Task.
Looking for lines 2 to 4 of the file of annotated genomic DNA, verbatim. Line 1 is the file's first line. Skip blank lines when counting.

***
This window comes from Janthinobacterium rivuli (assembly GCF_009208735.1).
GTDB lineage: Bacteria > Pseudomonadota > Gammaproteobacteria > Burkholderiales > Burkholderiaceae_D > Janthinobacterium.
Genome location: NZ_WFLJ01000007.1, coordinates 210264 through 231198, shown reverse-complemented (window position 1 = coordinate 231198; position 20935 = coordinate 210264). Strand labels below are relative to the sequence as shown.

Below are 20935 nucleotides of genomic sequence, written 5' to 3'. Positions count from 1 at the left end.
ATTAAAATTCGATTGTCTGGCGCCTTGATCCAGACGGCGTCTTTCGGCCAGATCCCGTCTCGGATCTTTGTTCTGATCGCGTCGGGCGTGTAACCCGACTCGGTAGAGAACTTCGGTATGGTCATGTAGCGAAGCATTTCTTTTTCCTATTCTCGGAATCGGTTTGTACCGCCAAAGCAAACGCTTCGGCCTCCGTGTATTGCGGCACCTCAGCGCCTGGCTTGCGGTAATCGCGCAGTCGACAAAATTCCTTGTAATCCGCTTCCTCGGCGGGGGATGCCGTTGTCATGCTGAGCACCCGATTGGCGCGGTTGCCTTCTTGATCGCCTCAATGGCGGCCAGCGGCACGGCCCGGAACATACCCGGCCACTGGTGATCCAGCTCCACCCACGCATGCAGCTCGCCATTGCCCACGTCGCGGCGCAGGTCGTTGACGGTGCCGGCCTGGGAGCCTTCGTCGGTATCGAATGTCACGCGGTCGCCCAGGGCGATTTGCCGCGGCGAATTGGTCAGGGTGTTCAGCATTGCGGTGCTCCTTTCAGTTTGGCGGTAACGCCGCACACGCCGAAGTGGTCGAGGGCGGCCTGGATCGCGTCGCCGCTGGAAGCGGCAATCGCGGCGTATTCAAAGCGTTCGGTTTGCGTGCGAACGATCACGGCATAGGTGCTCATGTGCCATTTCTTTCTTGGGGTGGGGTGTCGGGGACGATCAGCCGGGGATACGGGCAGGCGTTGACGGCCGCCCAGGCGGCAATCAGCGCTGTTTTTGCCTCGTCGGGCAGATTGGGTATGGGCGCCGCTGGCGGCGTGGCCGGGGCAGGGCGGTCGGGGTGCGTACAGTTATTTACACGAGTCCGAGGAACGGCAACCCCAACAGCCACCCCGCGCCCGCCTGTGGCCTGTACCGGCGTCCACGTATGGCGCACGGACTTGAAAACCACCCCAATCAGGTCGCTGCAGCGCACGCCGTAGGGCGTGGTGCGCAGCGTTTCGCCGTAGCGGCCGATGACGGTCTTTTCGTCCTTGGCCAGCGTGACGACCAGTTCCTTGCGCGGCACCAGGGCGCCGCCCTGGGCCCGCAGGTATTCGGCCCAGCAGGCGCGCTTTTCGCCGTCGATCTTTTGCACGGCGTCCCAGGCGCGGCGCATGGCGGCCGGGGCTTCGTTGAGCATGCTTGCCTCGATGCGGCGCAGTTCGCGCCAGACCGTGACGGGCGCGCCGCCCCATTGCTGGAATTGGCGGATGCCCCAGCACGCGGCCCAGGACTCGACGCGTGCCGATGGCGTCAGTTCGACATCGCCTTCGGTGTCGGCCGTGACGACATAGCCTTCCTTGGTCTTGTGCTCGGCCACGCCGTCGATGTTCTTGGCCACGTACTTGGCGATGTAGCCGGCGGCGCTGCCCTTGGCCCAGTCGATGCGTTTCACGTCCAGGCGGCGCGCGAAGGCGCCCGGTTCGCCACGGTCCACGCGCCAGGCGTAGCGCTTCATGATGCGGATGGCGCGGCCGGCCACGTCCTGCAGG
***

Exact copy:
GTDB lineage: Bacteria > Pseudomonadota > Gammaproteobacteria > Burkholderiales > Burkholderiaceae_D > Janthinobacterium.
Genome location: NZ_WFLJ01000007.1, coordinates 210264 through 231198, shown reverse-complemented (window position 1 = coordinate 231198; position 20935 = coordinate 210264). Strand labels below are relative to the sequence as shown.

Below are 20935 nucleotides of genomic sequence, written 5' to 3'. Positions count from 1 at the left end.